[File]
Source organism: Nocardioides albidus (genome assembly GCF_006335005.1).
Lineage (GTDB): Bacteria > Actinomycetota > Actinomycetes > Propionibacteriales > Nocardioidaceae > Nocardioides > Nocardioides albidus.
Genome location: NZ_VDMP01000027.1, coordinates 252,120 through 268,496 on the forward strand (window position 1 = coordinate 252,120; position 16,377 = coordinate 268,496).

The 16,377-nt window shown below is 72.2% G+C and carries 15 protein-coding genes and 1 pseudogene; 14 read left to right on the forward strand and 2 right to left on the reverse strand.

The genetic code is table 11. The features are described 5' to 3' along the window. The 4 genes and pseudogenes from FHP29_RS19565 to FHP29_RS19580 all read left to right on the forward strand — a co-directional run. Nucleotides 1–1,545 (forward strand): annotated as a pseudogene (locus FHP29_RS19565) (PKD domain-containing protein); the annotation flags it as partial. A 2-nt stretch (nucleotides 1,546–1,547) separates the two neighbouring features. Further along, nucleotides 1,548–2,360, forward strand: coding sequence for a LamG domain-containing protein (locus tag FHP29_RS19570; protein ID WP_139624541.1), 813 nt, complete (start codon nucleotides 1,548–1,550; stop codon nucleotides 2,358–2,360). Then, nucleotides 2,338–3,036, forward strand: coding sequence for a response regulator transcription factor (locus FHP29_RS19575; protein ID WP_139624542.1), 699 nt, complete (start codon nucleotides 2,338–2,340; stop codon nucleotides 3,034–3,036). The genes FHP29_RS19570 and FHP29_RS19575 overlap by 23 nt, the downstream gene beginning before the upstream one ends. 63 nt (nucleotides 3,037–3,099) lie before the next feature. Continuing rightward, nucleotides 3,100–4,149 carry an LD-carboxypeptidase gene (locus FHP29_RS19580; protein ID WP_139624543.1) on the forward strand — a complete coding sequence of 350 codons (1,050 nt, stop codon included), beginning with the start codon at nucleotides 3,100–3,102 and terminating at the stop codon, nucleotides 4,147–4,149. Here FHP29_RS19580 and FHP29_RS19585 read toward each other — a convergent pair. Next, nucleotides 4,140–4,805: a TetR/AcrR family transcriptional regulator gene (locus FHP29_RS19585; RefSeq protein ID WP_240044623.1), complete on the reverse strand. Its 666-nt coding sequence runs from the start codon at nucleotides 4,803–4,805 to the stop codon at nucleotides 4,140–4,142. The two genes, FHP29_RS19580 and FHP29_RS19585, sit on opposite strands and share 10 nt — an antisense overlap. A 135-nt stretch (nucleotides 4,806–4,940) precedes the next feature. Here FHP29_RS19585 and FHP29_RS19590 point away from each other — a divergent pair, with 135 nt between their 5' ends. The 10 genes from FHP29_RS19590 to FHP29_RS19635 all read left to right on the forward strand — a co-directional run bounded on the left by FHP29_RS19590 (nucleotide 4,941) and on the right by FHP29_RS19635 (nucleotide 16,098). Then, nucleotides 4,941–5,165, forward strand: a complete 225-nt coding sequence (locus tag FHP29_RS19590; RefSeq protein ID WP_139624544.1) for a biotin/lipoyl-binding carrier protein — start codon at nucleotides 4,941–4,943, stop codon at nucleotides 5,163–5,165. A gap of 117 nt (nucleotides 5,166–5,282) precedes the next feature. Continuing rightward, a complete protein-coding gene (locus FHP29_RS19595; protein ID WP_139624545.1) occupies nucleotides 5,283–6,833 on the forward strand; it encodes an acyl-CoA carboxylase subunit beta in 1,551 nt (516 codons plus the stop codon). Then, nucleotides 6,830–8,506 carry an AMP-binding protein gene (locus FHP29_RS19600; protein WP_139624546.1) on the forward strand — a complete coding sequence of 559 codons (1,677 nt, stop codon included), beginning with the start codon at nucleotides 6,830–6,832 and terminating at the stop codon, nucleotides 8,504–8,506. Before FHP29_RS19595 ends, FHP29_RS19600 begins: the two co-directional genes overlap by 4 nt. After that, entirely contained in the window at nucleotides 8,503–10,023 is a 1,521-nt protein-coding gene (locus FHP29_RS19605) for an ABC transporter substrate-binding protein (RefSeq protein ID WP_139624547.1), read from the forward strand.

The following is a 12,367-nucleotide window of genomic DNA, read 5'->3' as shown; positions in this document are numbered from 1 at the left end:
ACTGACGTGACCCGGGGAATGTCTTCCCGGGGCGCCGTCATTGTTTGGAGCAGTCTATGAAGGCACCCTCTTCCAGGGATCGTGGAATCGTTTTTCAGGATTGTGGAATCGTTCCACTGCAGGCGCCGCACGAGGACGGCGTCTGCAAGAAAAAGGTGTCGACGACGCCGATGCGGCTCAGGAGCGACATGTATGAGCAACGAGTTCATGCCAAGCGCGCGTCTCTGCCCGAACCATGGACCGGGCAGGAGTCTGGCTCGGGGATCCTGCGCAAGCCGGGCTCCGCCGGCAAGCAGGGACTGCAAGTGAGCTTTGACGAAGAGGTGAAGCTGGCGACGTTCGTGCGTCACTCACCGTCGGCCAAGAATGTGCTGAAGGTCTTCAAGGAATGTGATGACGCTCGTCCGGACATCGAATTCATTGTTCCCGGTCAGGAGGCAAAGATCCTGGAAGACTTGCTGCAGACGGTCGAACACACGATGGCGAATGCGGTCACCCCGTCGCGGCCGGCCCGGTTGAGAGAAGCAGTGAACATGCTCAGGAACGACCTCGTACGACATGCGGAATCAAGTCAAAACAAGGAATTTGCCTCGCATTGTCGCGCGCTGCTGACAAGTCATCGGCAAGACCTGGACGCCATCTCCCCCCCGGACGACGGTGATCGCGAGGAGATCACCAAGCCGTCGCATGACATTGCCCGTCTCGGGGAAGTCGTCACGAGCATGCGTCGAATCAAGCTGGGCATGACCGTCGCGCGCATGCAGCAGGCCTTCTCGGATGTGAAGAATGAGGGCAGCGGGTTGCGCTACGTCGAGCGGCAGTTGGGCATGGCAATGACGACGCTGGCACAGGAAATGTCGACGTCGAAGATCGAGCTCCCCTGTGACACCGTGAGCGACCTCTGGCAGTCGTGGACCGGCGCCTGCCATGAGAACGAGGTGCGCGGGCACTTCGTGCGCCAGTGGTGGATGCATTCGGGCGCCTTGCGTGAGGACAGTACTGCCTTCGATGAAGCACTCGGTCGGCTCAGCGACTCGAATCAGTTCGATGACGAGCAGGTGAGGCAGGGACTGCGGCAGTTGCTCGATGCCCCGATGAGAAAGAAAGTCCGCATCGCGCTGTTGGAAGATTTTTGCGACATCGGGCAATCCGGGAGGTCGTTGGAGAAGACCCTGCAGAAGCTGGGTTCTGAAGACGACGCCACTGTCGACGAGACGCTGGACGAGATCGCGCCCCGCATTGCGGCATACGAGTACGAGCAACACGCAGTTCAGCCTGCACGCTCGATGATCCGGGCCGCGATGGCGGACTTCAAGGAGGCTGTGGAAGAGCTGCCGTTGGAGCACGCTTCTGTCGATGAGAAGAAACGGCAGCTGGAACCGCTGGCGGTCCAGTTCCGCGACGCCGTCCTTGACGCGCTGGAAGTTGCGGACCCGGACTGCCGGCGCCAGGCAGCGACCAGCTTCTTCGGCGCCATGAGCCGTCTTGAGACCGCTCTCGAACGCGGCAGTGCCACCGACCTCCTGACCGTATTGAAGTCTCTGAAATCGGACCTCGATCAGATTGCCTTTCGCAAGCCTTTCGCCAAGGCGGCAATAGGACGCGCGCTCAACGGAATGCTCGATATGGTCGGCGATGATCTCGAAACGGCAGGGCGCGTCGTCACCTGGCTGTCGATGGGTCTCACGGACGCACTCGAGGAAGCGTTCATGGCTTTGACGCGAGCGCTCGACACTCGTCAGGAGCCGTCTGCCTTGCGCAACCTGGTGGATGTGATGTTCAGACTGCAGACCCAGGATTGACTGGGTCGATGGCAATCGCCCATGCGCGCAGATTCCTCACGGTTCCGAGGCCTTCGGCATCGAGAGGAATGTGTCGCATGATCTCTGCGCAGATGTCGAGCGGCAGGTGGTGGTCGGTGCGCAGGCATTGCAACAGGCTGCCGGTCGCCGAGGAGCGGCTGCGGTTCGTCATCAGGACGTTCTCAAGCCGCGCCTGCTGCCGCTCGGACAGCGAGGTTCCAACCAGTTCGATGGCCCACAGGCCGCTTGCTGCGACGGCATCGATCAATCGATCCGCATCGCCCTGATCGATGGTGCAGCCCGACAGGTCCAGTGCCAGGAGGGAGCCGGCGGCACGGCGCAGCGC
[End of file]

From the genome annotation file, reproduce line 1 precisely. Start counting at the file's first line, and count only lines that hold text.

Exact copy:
Source organism: Nocardioides albidus (genome assembly GCF_006335005.1).